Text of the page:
96Rosen, et al., First-Principle Calculations of the Ionization Potentials and Electron Affinities of the Spheroidal MoleculesC60 and LaC60, J. Am. Chem. Soc., 1988, 110, pp. 8701-8703.
97Rosen, et al., Optical Spectrum ofthe Icosahedral C60-"Follene-60": A Challenge for Laser Spectroscopy, Laser Spectroscopy VIII, Proceedings of the Eighth International Conference, Jun. 1987, pp. 250-253.
98Rudzinski, et al., Corrputation Study of Relative Stabilities of C60(Ih) and C70(D5h) Gas-Phase Cluters, Thermochimica Acta, 125 (1988) pp. 155-162.
99Satpathy, Electronic Structure of the Truncated-Icosahedral C60 Cluster, Chemical Physics Letters, vol. 130, No. 6, Oct. 24, 1986, pp. 545-550.
100Schmalz, et al., Elemental Carbon Cages, J. Am. Chem. Soc. 1988, 110, pp. 1113-1127.
101Schulmen, et al., Symmetrical Clusters of Carbon Atoms: the C24 and C60 Molecules, Chemical Physics Letters, vol. 141, No. 1,2, Oct. 30, 1987 pp. 45-48.
102Scott, et al., Benzene Ring Contractions at High Temperatures, Evidence from teh Thermal Interconversions of Aceanthrylene, Acephenanthrylene, and Fluoranthene, J. Am. Chem. Soc. 1987, 109, pp. 5461-5465.
103Shibuya, et al., Two-Icosahedral Structures for the C60 Cluster, Chemical Physics Letters, vol. 137, No. 1, May 29, 1987, pp. 13-16.
104 *Sinknkas, Gemstone & Mineral Data Book, Wihdiester Press 1979. p. 116.
105Slanina, et al., C60(g), C70(g), Saturated Carbon Vapour and Increase of Cluster Populations with Temperature: A Combined Aml Quantum-Chemical and Statistical-Mechanical Study, Collection Czechoslavak Chem. Commun. vol. 52, (1987) pp. 2831-2839.
106Stankevich, et al., The Structural Chemistry of Crystalline Carbon: Geometry, Stability, and Electronic Spectrum, Russian Chemical Reviews, 53(7), 1984, pp. 640-655.
107Stanton, et al., Normal Vibrational Modes of Buckminsterfullerene, J. Phys. Chem., 1988, 92, pp. 2141-2145.
108Stone, et al., Theoretical Studies of Icosahedral C60 and Same Related Species, Chemical Physics Letters, vol. 128, No. 5,6, Aug. 8, 1986, pp. 501-503.
109The Condensed Chemical Dictionary, 10th Ed., Revised by Gessner G. Hawley, p. 871 (1981).
110 *Translation for J. Lefevre, "Investigation of Iron and Carbon Dusts," Annales D'Astrophysique, vol. 30, No. 4, pp. 731-738, 1967.
111Vinokur, et al., Measured Extinction Efficiency of Graphite Smoke in the Region 1200-6000A, Nature Physical Science, vol. 243, May 21, 1973, pp. 50-51.
112Wales, Closed-Shell Structures and the Building Game, Chemical Physics Letters, vol. 141, No. 6, Nov. 27, 1987, pp. 478-484.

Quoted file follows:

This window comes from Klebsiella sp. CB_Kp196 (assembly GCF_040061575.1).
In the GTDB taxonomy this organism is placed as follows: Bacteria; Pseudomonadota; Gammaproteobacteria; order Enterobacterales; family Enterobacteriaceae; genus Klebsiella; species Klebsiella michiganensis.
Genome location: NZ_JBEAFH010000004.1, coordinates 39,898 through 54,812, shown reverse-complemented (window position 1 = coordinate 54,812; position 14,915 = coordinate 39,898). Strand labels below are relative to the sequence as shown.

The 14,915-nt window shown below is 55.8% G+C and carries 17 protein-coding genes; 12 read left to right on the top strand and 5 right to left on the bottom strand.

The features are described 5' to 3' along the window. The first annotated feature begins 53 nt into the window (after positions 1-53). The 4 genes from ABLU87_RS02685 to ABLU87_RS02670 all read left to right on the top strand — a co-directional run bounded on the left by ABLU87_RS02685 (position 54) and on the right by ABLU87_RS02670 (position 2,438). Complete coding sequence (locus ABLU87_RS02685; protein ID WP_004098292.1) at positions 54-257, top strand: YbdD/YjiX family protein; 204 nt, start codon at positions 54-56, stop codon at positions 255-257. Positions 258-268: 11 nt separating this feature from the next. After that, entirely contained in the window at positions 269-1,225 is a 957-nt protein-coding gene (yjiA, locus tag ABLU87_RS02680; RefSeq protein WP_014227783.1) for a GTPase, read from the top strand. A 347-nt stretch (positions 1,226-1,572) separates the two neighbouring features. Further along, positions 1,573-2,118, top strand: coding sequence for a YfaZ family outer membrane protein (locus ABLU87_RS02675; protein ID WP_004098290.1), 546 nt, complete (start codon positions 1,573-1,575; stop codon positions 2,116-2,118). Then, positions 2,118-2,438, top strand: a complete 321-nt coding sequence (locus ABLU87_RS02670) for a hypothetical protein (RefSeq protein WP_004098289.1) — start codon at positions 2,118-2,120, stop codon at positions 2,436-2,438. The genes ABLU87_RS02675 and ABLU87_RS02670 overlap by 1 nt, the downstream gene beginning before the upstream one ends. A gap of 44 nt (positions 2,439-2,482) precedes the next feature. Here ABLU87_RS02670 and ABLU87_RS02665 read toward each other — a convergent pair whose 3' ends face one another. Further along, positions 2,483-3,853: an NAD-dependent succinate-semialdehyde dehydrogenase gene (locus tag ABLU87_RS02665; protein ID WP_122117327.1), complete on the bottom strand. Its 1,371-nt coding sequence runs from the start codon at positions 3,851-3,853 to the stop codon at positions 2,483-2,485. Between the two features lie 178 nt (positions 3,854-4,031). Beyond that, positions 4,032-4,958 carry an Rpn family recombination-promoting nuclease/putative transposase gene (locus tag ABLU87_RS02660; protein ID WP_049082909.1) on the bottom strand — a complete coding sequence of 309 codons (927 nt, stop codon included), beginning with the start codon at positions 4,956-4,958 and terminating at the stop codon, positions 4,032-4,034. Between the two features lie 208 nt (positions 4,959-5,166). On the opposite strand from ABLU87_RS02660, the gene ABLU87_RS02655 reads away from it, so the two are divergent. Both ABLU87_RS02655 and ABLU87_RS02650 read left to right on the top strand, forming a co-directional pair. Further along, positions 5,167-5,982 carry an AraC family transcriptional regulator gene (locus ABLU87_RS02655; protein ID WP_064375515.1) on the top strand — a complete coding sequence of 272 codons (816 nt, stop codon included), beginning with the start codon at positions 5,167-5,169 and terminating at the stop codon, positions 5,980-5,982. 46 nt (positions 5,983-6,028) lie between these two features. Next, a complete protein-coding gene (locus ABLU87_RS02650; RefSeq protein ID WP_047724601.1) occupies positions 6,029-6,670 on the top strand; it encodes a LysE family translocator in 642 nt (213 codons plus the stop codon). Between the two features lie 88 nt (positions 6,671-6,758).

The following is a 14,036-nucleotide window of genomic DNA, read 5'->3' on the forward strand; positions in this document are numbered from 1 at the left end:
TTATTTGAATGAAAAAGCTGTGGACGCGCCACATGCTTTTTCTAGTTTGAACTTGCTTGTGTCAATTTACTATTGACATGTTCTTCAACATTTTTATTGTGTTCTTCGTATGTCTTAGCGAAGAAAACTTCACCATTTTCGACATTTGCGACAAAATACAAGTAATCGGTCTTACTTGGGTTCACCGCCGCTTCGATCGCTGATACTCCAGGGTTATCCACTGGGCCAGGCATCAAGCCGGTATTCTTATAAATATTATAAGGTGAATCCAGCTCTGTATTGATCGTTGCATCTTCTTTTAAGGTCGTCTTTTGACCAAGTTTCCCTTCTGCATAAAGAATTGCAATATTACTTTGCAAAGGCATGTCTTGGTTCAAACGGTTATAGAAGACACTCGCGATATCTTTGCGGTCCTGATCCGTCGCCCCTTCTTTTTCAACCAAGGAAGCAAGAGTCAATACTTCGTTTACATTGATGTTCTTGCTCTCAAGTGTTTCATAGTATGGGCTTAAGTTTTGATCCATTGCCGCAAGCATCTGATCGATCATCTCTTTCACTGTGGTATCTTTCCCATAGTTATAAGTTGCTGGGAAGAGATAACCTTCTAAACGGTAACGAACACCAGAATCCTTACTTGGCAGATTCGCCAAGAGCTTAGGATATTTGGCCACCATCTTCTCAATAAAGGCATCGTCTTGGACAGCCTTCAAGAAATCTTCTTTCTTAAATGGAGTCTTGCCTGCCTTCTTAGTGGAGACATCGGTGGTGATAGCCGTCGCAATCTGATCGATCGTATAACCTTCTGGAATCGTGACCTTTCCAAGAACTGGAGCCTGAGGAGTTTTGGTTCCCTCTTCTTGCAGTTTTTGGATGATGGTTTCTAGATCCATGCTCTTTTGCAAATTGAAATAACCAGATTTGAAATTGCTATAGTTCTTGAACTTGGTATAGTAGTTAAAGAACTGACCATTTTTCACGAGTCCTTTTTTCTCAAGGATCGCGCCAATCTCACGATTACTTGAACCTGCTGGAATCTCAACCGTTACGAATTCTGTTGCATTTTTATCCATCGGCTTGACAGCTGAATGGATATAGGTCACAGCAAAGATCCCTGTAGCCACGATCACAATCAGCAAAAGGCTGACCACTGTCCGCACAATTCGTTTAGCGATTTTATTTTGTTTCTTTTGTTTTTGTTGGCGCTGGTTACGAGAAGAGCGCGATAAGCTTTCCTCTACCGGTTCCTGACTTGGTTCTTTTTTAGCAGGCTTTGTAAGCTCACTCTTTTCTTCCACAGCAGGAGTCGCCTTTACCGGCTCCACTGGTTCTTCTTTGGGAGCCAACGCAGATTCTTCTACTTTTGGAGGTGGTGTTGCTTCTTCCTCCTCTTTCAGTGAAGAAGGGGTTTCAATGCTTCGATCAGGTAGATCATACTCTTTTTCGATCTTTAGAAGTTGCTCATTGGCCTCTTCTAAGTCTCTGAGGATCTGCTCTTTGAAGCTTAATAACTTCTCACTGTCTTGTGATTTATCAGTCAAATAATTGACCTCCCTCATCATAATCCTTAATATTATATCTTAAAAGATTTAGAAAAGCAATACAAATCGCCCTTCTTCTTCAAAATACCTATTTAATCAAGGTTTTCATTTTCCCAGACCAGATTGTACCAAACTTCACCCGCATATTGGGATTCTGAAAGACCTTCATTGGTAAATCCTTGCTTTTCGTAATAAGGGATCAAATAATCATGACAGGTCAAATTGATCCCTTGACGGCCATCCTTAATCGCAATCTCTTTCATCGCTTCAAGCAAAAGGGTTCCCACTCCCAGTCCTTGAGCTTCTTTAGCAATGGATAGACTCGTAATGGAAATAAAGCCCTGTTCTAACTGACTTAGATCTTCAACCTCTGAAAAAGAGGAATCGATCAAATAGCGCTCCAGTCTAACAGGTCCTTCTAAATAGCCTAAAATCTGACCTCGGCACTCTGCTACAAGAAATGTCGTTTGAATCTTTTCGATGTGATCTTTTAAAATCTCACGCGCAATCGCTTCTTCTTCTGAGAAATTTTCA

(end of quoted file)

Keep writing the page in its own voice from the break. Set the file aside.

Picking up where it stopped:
113Weeks, et al., Rotation-vibration spectra of icosahedral molecules. II. Icosahedral symmetry, vibrational eigenfreguencies, and normal modes of buckminsterfullerene, J. Chem. Phys. 90(9), May 1989 pp. 4744-4771.
114Williams, Close packing of spheres, J. Chem. Phys. 87(7), Oct. 1, 1987 pp. 4206-4211.
115Wu, et al., Vibrational Motions of Buckminsterfullerene, Chemical Physical Letters, vol. 137, No. 3, Jun. 12, 1987 pp. 291-294.
116Wu, et al., Vibrational Motions of Buckminsterfullerene, Chemical Physics Letters, vol. 137, No. 3, Jun. 12, 1987, pp. 291-294.
117Yang, et al., Ups of 2-30-Atom Carbon Clusters: Chains and Rings, Chemical Physical Letters, vol. 144, No. 5,6, pp. 431-436, Mar. 11, 1988.
118Yang, et al., Ups of Buckminsterfullerene and Other Large Clusters of Carbon, Chemical Physics Letters, vol. 139, No. 3,4, Aug. 28, 1987 pp. 233-239.
119Zhang, et al., Reactivity of Large Carbon Clusters: Spheroidal Carbon Shells and their Possible Relevance to the Formation and Morphology of Soot, The Journal of Physical Chemistry, vol. 90, No. 4, Feb. 13, 1986, pp. 525-528.
Referenced by
Citing PatentFiling datePublication dateApplicantTitle
US8182783 *Nov 16, 2006May 22, 2012New Jersey Institute Of TechnologyRapid microwave process for purification of nanocarbon preparations
US8323606 *Dec 3, 2004Dec 4, 2012Industrial Technology Research InstituteHetero-nanocapsule and method of preparing the same
US20080060581 *Oct 30, 2007Mar 13, 2008Pfeiffer Loren NDeposition of carbon-containing layers using vitreous carbon source
U.S. Classification423/445.00B, 977/735, 977/844, 977/845
International ClassificationB82B1/00, C01B31/02, C01B31/00, B82B3/00
Cooperative ClassificationY10S977/845, Y10S977/735, Y10S977/844, B82Y40/00, B82Y30/00, C01B31/0206
European ClassificationB82Y30/00, B82Y40/00, C01B31/02B
Legal Events
Jul 25, 2012FPAYFee payment
Year of fee payment: 4
Dec 26, 2007ASAssignment
Effective date: 20071128
Feb 14, 2001ASAssignment
Effective date: 19991203